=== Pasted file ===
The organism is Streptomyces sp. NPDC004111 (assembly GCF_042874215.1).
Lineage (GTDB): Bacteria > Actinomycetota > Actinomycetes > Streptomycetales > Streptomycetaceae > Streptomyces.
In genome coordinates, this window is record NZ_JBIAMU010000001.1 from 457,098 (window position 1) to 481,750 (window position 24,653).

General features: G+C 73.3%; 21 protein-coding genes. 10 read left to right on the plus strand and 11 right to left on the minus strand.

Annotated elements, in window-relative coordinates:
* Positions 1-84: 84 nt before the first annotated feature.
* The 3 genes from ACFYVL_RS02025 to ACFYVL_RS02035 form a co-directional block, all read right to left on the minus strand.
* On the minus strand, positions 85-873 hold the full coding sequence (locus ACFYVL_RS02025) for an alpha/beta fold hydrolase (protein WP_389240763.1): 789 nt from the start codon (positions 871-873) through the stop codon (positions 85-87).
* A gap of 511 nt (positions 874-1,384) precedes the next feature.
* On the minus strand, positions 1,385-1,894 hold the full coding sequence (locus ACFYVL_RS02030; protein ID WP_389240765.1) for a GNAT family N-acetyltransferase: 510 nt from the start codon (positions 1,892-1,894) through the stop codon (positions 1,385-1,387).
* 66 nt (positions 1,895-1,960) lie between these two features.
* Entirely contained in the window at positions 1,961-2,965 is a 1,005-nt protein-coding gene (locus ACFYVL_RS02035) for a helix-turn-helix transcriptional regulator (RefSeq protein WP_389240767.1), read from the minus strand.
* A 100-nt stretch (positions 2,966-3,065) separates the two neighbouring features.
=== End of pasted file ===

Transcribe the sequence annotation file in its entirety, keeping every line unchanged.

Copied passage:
The organism is Streptomyces sp. NPDC004111 (assembly GCF_042874215.1).
Lineage (GTDB): Bacteria > Actinomycetota > Actinomycetes > Streptomycetales > Streptomycetaceae > Streptomyces.
In genome coordinates, this window is record NZ_JBIAMU010000001.1 from 457,098 (window position 1) to 481,750 (window position 24,653).

General features: G+C 73.3%; 21 protein-coding genes. 10 read left to right on the plus strand and 11 right to left on the minus strand.

Annotated elements, in window-relative coordinates:
* Positions 1-84: 84 nt before the first annotated feature.
* The 3 genes from ACFYVL_RS02025 to ACFYVL_RS02035 form a co-directional block, all read right to left on the minus strand.
* On the minus strand, positions 85-873 hold the full coding sequence (locus ACFYVL_RS02025) for an alpha/beta fold hydrolase (protein WP_389240763.1): 789 nt from the start codon (positions 871-873) through the stop codon (positions 85-87).
* A gap of 511 nt (positions 874-1,384) precedes the next feature.
* On the minus strand, positions 1,385-1,894 hold the full coding sequence (locus ACFYVL_RS02030; protein ID WP_389240765.1) for a GNAT family N-acetyltransferase: 510 nt from the start codon (positions 1,892-1,894) through the stop codon (positions 1,385-1,387).
* 66 nt (positions 1,895-1,960) lie between these two features.
* Entirely contained in the window at positions 1,961-2,965 is a 1,005-nt protein-coding gene (locus ACFYVL_RS02035) for a helix-turn-helix transcriptional regulator (RefSeq protein WP_389240767.1), read from the minus strand.
* A 100-nt stretch (positions 2,966-3,065) separates the two neighbouring features.